Advert

PA chairman’s ‘reservations’ over Villa Ignatius judgment

The historic Villa St Ignatius in Balluta, St Julian’s. Photo: Chris Sant Fournier

The historic Villa St Ignatius in Balluta, St Julian’s. Photo: Chris Sant Fournier

Planning Authority executive chairman Johann Buttigieg has “reservations” over a court judgment that could land the authority’s head of enforcement, a developer and an architect behind bars.

Judge Anna Felice has ruled that the demolition of a large part of the historic Villa St Ignatius in Balluta, St Julian’s, violated a court order, and called upon the Registrar of the Courts to initiate contempt of court proceedings against the PA’s enforcement chief, developer Paul Gauci and his architect, Stephen Vancell.

If found guilty, they could face a hefty fine and/or imprisonment.

Mr Buttigieg himself will not face contempt of court proceedings, but the court found that his actions throughout the affair had been “unacceptable”.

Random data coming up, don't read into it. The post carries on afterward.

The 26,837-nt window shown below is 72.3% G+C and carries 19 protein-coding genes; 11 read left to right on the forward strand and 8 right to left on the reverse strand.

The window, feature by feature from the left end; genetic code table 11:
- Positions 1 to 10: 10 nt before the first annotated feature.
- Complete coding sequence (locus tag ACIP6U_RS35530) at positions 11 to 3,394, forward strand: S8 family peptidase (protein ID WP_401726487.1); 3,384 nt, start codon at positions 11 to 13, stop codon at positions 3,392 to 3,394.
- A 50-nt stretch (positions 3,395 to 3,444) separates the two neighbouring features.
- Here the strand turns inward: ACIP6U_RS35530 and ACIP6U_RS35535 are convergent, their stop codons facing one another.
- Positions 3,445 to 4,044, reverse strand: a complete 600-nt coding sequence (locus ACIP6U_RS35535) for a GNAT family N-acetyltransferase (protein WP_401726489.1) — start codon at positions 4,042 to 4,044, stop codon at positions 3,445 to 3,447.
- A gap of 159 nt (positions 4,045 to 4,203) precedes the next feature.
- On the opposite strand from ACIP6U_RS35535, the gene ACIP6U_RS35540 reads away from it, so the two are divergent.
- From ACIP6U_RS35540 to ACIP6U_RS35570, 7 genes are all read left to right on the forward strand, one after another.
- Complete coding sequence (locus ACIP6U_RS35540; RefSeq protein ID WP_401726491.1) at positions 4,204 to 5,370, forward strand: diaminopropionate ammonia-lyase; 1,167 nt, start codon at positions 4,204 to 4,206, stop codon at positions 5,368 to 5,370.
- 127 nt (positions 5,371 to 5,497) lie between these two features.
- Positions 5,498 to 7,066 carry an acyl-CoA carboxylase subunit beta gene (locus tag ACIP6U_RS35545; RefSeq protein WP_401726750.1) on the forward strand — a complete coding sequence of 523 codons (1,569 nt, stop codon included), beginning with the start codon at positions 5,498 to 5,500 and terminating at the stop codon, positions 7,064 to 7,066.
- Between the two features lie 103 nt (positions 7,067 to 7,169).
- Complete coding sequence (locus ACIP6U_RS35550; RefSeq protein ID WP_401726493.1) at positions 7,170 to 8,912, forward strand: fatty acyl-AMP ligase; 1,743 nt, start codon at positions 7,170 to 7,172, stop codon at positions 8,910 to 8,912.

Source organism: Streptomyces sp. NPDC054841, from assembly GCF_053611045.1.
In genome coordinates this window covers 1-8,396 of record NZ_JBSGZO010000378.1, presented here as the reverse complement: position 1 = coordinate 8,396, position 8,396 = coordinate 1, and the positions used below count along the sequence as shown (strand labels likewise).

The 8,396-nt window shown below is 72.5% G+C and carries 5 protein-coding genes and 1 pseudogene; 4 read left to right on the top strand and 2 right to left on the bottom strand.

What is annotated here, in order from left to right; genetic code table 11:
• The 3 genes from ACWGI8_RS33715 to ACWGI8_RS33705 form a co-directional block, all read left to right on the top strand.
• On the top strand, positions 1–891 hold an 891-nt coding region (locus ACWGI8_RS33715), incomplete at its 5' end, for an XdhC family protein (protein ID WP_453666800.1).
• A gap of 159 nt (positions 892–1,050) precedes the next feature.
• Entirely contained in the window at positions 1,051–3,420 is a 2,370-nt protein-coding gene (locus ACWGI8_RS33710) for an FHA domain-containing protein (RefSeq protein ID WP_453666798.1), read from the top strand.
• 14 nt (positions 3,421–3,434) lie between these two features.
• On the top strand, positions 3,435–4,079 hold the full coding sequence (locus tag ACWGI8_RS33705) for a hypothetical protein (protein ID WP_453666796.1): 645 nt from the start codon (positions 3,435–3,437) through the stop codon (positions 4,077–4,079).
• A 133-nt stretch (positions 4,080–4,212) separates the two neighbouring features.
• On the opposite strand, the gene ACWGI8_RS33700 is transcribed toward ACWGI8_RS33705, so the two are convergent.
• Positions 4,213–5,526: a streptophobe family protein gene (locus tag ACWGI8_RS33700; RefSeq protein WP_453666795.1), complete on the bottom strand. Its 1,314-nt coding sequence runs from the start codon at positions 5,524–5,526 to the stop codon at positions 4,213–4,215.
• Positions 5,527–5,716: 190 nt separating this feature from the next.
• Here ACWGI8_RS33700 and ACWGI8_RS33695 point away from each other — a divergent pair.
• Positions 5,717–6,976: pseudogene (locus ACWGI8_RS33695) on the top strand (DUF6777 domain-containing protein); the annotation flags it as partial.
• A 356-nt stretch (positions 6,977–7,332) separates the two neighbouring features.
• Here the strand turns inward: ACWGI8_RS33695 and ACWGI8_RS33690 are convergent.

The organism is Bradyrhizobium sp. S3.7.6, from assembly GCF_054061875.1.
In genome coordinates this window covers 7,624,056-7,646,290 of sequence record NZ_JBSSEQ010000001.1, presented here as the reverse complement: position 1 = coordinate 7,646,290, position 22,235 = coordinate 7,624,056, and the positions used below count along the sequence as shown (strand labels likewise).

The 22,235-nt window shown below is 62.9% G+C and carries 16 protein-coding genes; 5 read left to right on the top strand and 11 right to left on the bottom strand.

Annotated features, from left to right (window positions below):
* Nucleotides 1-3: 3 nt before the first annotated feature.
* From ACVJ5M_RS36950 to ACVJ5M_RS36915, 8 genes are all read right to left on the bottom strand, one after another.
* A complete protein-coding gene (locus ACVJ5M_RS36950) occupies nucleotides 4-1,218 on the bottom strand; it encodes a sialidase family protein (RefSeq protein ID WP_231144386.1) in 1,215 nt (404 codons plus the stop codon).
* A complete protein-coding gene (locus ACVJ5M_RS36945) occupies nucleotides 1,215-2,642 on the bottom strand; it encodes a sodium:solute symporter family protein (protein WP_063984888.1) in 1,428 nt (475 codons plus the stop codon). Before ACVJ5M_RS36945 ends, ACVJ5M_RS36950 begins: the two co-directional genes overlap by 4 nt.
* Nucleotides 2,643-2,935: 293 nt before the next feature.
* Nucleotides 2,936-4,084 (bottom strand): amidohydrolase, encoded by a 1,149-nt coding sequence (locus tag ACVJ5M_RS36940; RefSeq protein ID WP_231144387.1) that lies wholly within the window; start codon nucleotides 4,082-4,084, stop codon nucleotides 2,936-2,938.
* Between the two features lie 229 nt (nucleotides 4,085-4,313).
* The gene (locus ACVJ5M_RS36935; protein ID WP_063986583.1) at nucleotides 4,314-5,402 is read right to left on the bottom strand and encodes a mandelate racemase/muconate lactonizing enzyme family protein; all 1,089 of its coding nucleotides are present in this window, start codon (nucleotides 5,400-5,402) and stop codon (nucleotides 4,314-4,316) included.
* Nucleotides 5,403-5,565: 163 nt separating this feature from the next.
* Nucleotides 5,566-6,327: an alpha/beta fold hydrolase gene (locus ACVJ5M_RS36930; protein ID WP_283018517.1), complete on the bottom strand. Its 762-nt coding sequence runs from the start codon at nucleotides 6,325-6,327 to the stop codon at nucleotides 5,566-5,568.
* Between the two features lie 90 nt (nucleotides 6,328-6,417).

Asked for his reaction, Mr Buttigieg said he would not comment on the court proceedings, as they were still ongoing.

There is an issue of upholding public safety

He did, however, feel that “certain comments were premature”.

The villa, in Scicluna Street, is part of a larger property which once housed a Jesuit college. Workers demolished part of the villa over the course of nearly a week last November and December, just days after NGO Din L-Art Ħelwa applied for the building to be scheduled.

The PA took no action to halt the demolition and later issued a statement saying that the work had been carried out under a court order handed down in June. The court order, however, provided only for the removal of dangerous structures and required all work to be carried out under the supervision of a court-nominated architect, who has said he was never notified of any works.

Mr Buttigieg said that the PA had decided the villa was not scheduled and should be treated like any other building.

“The authority has its responsibilities when it comes to minimising danger.

“If we don’t meet those responsibilities, the authority, and myself personally, will be held criminally responsible.

“So there is an issue of upholding public safety,” he said.

Meanwhile the heritage NGO behind the court action has claimed that Mr Buttigieg failed to stop the work.

The NGO’s legal team has told the Times of Malta that the judgment and ongoing contempt of court proceedings had “enormous” ramifications, insisting “heads should roll”.

Advert
Comments not loading? We recommend using Google Chrome or Mozilla Firefox with javascript turned on.
Comments powered by Disqus  
Advert
Advert